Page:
Half the World’s Trees Gone
The destruction of many of the world’s forests is occurring and occurring swiftly. Whether the deforestation going on globally is causing climate change and global warming is sometimes debated, but it is pretty much universally agreed that one simple deforestation solution is to plant more trees. It is a cost-effective way to help and The Gifted Tree is doing its best to aid in the cause. More on that in a bit, but another way to help is to stop deforestation by not cutting down as many trees in the first place.
Every year, an estimated 15 billion trees are chopped down across the planet to make room for agricultural and urban lands and other uses. We’ve cut down so many, in fact, that what’s left is about half of the number of trees that the Earth supported before the rise of human civilization, and scientists warn that it’s not helping our climate.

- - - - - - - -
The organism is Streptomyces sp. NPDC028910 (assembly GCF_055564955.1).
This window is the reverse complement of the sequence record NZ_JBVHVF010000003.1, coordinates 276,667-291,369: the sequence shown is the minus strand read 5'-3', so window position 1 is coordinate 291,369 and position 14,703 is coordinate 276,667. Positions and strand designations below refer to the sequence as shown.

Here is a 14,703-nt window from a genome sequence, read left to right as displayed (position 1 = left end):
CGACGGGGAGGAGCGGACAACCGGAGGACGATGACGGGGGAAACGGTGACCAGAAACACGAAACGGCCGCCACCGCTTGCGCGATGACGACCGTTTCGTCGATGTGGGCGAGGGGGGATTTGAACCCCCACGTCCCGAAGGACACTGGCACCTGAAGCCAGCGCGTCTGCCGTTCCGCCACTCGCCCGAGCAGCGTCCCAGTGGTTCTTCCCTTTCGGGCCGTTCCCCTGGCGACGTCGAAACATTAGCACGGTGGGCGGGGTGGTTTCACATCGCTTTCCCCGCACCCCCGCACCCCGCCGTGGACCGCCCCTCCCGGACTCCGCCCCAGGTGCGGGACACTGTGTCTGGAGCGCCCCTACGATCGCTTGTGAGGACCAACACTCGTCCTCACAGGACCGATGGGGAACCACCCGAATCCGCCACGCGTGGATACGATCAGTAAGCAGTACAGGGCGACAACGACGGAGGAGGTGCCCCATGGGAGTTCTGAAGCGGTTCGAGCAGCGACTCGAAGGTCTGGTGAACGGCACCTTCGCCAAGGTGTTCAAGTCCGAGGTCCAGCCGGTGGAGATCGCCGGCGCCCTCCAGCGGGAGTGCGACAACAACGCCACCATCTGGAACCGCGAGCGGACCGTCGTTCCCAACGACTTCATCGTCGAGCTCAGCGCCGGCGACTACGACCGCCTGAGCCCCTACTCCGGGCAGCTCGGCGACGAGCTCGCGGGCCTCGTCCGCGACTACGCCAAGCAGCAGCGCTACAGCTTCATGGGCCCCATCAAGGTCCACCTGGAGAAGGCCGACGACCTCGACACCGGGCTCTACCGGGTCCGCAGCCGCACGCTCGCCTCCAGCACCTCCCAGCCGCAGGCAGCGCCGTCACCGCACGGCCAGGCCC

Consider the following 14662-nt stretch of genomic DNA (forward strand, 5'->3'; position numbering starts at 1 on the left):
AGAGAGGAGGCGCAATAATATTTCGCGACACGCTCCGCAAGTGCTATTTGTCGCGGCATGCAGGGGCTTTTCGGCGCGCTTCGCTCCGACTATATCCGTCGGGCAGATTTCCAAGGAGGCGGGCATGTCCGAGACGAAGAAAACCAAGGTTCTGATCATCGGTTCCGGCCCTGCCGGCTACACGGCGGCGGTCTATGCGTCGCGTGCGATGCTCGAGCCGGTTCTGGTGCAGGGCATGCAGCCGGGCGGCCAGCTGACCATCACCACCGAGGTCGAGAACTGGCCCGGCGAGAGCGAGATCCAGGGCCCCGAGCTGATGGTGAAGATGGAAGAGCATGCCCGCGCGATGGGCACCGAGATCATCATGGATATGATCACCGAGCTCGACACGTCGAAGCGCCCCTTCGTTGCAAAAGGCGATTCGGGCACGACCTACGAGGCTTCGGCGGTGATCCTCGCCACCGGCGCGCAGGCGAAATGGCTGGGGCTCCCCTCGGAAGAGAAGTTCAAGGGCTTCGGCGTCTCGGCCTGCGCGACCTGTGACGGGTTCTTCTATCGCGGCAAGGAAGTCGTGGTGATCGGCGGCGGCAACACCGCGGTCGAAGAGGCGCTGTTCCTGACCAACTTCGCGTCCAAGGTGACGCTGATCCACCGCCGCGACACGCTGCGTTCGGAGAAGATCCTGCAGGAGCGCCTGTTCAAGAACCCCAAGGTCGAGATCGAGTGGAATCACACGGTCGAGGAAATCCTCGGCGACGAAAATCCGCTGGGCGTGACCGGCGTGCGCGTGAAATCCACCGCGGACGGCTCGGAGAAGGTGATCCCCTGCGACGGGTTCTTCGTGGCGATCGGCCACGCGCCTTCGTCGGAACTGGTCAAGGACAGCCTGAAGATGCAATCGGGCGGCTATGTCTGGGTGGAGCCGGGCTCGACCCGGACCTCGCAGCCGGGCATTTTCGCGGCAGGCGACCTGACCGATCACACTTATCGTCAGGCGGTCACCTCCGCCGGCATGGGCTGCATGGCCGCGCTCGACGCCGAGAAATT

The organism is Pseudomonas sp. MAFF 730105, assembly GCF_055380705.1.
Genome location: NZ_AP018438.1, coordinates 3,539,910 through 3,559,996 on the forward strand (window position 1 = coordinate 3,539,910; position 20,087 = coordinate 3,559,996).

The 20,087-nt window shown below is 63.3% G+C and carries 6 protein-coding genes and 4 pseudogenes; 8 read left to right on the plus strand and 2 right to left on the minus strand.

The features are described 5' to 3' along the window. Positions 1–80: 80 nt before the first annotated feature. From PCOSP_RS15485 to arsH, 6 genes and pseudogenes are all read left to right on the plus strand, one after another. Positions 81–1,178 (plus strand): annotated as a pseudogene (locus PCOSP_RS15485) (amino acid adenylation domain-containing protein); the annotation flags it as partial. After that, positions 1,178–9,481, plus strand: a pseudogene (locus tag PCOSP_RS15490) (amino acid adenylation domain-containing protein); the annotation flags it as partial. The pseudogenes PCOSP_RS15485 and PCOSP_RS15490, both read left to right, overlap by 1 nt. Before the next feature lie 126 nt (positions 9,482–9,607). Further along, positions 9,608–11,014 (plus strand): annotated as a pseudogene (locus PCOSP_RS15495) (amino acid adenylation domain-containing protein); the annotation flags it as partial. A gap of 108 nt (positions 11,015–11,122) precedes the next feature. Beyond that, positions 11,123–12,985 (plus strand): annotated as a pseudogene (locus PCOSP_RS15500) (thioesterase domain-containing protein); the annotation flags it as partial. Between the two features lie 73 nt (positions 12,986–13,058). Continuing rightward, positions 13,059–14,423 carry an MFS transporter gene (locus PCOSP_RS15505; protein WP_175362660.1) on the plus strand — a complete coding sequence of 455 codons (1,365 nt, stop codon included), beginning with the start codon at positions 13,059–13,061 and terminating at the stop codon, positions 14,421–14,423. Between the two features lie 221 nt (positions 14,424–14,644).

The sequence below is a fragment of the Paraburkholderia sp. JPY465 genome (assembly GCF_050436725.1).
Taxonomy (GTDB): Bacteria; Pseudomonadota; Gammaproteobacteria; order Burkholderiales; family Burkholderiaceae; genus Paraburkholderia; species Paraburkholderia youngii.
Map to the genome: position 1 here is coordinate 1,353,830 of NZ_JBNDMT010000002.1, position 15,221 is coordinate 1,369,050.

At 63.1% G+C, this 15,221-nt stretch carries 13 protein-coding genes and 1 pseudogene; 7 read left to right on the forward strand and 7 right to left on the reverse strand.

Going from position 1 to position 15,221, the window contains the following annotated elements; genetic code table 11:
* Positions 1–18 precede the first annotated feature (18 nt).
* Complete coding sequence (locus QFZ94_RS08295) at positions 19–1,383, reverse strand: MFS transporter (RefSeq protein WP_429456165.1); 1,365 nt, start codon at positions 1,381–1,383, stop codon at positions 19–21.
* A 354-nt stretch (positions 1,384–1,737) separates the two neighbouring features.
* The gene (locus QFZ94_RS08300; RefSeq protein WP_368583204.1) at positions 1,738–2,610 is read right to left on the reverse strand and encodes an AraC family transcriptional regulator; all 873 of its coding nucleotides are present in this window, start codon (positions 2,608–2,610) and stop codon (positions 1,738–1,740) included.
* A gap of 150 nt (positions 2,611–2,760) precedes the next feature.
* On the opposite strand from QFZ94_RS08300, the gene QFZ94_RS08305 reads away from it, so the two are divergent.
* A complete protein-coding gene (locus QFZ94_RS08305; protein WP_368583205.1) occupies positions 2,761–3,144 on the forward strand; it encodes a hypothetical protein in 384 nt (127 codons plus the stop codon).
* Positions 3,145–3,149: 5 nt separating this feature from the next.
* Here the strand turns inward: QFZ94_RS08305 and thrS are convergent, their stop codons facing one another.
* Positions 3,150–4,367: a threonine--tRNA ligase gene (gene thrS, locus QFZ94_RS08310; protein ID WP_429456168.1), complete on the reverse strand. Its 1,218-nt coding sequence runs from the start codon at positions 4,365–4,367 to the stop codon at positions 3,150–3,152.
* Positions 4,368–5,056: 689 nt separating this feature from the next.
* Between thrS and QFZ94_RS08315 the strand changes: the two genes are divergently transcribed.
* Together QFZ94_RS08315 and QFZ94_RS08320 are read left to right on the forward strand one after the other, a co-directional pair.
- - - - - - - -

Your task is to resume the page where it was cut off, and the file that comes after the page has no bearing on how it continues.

Causes of Climate Change and Global Warming?
Global deforestation is a major source of greenhouse gas emissions. When trees are cut down, says Stanford University professor Rob Jackson, who chairs the Earth System Science Department and Global Carbon Project, it can release years of a forests’ stored carbon back into the atmosphere. “Forests provide many benefits beyond storing carbon,” Jackson continues. “They store and recycle our water, they prevent erosion, they harbor biodiversity. There’s a legion of reasons to protect forests, especially in the tropics. When we plant forests, we gain some of those benefits, but it takes a long time to grow a healthy forest.” Rebuilding woodland is a slow and often difficult task which requires patience. It can take several decades or longer for forests to regrow as viable habitats, and to absorb the same amount of carbon lost when trees are cut and burned.
Where to Plant is Vital